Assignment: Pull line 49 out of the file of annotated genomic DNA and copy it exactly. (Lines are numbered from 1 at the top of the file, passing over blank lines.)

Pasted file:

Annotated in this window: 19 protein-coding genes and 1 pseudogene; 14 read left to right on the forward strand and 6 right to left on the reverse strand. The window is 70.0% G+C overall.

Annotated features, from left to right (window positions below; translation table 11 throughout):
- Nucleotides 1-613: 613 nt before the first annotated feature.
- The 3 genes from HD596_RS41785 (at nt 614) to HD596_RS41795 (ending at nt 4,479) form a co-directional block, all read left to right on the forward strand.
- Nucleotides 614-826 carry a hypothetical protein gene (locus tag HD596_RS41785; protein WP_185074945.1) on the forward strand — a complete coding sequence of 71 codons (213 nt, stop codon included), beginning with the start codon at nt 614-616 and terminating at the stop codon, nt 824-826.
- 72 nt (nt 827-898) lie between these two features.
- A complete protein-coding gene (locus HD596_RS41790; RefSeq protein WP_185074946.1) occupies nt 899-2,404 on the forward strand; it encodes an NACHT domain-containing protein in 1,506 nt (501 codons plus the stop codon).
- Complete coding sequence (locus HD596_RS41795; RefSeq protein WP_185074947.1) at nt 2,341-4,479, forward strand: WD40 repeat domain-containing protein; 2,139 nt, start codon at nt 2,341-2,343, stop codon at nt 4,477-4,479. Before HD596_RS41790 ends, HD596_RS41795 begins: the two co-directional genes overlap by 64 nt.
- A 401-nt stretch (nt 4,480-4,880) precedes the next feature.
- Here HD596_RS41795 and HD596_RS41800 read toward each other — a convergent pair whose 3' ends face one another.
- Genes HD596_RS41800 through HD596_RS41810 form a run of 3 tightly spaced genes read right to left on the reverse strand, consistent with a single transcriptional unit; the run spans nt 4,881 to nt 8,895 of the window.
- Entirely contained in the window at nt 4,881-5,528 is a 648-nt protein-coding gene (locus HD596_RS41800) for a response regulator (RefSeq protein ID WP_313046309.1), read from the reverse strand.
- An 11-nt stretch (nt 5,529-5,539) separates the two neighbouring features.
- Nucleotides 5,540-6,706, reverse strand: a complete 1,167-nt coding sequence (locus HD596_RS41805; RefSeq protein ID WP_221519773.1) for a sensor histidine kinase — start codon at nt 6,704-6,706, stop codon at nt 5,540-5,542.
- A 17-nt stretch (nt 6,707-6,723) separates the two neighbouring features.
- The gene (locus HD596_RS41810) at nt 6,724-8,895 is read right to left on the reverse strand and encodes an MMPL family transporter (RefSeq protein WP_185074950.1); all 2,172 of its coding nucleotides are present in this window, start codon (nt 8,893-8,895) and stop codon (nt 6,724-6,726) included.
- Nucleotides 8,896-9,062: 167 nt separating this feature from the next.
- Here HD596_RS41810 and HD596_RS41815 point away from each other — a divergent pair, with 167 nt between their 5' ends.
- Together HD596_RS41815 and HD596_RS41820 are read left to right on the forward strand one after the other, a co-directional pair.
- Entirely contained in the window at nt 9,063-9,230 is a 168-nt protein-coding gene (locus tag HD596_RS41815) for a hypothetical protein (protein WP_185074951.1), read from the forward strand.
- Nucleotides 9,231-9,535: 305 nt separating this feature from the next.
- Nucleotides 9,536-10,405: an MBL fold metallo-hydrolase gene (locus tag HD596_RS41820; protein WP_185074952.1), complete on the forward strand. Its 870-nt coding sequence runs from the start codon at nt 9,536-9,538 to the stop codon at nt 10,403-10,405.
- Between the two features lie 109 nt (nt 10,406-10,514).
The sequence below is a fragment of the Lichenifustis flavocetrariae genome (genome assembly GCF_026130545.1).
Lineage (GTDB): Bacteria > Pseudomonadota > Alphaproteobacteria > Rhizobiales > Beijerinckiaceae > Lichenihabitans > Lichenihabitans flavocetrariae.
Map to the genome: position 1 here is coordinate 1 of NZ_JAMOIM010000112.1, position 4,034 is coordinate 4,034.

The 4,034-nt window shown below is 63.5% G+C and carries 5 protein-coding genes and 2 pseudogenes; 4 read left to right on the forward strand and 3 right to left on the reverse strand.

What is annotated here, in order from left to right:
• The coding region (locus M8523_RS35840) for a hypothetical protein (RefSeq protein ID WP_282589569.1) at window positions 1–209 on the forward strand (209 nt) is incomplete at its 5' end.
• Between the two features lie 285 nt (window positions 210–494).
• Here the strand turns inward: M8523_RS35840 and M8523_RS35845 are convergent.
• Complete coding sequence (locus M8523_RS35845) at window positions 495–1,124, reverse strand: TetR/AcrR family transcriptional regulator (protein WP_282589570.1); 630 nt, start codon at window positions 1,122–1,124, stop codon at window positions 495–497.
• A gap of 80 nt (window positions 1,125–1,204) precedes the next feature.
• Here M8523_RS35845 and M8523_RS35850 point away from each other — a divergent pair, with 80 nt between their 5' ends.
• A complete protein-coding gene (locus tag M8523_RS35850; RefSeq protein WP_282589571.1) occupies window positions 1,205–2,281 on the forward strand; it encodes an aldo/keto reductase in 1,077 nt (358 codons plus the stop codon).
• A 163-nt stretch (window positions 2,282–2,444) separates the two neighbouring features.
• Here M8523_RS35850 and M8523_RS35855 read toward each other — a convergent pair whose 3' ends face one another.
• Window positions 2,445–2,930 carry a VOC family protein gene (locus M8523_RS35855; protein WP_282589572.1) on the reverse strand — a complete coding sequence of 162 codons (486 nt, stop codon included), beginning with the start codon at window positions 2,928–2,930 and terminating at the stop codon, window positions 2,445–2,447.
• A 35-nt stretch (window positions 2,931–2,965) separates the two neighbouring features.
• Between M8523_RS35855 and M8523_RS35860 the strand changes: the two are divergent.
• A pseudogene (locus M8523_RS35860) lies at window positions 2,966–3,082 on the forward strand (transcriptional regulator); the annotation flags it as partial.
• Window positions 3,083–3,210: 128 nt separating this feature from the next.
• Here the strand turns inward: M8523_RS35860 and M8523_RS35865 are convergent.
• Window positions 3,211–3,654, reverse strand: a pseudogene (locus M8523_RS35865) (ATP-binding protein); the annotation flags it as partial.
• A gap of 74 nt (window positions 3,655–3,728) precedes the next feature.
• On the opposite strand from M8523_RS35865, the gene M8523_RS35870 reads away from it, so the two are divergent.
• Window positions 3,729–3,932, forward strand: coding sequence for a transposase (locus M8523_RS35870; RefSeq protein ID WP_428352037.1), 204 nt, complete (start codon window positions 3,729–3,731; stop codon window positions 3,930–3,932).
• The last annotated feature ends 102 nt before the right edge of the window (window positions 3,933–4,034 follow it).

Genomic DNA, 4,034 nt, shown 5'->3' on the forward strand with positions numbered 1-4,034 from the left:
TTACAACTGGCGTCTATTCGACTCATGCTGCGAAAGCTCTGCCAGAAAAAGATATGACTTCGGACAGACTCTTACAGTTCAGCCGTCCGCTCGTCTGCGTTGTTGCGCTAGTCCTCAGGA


Genomic DNA, 4,034 nt, shown 5'->3' on the forward strand with positions numbered 1-4,034 from the left: